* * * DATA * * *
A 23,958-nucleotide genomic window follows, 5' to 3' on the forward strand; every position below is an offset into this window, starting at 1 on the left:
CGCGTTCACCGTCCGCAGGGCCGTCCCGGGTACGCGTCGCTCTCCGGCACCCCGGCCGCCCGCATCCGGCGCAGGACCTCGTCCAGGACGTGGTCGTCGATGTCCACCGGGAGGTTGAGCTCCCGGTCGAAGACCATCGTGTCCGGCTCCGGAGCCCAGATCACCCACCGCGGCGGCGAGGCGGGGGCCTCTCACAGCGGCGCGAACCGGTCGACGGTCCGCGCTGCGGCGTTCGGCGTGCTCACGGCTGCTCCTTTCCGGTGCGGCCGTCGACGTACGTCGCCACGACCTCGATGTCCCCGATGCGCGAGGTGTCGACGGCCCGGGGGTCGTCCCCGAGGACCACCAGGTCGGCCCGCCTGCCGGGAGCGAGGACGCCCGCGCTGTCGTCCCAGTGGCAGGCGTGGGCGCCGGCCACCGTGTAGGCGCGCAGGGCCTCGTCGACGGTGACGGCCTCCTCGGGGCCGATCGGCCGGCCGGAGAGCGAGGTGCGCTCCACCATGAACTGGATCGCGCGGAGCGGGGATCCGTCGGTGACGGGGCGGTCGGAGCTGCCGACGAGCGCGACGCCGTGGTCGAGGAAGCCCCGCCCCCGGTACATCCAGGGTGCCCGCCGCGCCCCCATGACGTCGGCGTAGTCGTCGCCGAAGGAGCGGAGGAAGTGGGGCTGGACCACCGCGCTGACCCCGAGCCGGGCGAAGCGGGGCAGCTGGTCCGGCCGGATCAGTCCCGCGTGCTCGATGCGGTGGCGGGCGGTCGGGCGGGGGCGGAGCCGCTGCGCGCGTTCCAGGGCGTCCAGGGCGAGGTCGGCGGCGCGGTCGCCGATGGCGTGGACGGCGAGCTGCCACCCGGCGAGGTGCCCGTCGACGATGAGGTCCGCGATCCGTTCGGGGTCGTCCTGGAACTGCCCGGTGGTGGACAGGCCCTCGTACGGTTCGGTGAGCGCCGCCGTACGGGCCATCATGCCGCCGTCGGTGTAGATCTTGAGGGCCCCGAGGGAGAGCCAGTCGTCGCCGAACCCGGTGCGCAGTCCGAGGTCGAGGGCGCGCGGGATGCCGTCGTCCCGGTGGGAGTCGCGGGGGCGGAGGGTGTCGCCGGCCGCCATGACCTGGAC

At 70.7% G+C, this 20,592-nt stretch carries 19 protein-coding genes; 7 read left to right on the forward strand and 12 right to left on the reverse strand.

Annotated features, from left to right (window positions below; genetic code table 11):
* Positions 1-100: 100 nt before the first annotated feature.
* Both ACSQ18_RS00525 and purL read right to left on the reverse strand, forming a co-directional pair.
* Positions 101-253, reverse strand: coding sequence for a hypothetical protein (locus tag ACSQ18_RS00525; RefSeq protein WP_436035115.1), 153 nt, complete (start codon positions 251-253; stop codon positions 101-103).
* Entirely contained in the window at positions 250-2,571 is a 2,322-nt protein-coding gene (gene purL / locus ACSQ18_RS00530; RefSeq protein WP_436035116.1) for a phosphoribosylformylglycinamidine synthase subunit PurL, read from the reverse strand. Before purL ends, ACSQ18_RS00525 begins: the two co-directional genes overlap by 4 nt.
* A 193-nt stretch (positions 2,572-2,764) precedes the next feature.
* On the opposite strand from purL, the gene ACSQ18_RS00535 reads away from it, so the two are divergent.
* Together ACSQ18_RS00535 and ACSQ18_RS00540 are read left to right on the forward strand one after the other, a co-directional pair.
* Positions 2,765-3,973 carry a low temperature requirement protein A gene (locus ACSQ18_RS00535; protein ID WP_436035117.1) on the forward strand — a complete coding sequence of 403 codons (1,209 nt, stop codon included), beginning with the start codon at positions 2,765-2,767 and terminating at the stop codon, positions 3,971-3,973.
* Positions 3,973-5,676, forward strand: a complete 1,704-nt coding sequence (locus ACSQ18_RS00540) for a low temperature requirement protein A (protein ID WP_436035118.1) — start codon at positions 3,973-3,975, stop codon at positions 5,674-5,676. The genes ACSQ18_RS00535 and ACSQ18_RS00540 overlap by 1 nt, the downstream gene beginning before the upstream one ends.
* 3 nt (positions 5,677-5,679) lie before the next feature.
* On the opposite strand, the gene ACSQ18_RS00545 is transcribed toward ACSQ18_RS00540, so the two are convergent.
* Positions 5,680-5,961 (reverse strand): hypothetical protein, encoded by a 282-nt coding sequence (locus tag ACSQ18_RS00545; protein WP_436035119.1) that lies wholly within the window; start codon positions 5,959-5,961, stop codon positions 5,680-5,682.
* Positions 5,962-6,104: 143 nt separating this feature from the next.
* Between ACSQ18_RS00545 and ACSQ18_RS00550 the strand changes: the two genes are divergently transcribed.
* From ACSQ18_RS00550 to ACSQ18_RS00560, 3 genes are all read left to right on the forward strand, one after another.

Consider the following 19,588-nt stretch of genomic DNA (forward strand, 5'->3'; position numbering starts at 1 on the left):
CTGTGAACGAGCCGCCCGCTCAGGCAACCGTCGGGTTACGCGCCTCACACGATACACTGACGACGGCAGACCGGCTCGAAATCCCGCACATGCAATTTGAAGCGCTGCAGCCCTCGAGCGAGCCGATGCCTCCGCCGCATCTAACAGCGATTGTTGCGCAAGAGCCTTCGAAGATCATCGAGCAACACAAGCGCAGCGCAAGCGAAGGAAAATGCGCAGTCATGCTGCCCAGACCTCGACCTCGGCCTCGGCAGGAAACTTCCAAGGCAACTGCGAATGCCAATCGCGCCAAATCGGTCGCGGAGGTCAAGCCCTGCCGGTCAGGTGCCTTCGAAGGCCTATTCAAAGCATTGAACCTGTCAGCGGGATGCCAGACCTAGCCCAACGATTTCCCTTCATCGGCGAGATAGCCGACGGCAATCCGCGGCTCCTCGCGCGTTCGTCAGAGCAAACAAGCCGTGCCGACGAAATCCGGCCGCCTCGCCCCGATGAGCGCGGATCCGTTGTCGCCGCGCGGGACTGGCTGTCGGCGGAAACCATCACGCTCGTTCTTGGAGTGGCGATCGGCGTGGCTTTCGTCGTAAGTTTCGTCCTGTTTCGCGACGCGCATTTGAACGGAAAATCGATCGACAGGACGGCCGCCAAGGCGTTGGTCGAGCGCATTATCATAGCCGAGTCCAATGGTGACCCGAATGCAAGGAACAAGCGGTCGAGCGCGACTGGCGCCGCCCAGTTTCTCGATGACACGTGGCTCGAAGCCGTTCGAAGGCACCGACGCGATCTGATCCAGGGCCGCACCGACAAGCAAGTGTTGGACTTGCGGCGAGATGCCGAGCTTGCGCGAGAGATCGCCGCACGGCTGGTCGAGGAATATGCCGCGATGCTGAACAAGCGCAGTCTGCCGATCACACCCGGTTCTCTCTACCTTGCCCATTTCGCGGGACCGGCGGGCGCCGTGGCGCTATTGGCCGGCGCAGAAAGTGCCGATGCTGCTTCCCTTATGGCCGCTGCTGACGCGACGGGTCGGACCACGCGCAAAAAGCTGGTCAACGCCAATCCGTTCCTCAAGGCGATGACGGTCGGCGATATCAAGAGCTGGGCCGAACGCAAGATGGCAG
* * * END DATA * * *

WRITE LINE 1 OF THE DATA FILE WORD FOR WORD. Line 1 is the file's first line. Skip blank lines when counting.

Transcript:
A 23,958-nucleotide genomic window follows, 5' to 3' on the forward strand; every position below is an offset into this window, starting at 1 on the left: